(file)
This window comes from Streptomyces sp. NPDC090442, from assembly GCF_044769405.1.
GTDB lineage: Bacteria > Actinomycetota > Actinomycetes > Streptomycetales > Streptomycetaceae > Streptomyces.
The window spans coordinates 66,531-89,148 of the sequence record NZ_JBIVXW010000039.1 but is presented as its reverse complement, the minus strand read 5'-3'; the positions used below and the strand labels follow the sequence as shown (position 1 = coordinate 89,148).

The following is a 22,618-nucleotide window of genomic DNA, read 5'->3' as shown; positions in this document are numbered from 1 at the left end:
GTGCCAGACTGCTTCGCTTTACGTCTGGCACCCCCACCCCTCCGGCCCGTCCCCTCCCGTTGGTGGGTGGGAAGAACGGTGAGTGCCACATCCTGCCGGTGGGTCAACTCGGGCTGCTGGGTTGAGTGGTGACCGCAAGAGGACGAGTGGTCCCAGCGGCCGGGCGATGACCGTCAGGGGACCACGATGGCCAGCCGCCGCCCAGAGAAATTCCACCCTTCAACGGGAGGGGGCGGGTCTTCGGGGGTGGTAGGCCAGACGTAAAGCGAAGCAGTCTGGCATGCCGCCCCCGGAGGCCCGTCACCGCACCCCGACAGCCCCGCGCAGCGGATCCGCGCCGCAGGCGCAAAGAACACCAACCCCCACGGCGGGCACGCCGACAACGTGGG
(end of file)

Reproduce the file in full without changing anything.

This window comes from Streptomyces sp. NPDC090442, from assembly GCF_044769405.1.
GTDB lineage: Bacteria > Actinomycetota > Actinomycetes > Streptomycetales > Streptomycetaceae > Streptomyces.
The window spans coordinates 66,531-89,148 of the sequence record NZ_JBIVXW010000039.1 but is presented as its reverse complement, the minus strand read 5'-3'; the positions used below and the strand labels follow the sequence as shown (position 1 = coordinate 89,148).

The following is a 22,618-nucleotide window of genomic DNA, read 5'->3' as shown; positions in this document are numbered from 1 at the left end:
GTGCCAGACTGCTTCGCTTTACGTCTGGCACCCCCACCCCTCCGGCCCGTCCCCTCCCGTTGGTGGGTGGGAAGAACGGTGAGTGCCACATCCTGCCGGTGGGTCAACTCGGGCTGCTGGGTTGAGTGGTGACCGCAAGAGGACGAGTGGTCCCAGCGGCCGGGCGATGACCGTCAGGGGACCACGATGGCCAGCCGCCGCCCAGAGAAATTCCACCCTTCAACGGGAGGGGGCGGGTCTTCGGGGGTGGTAGGCCAGACGTAAAGCGAAGCAGTCTGGCATGCCGCCCCCGGAGGCCCGTCACCGCACCCCGACAGCCCCGCGCAGCGGATCCGCGCCGCAGGCGCAAAGAACACCAACCCCCACGGCGGGCACGCCGACAACGTGGG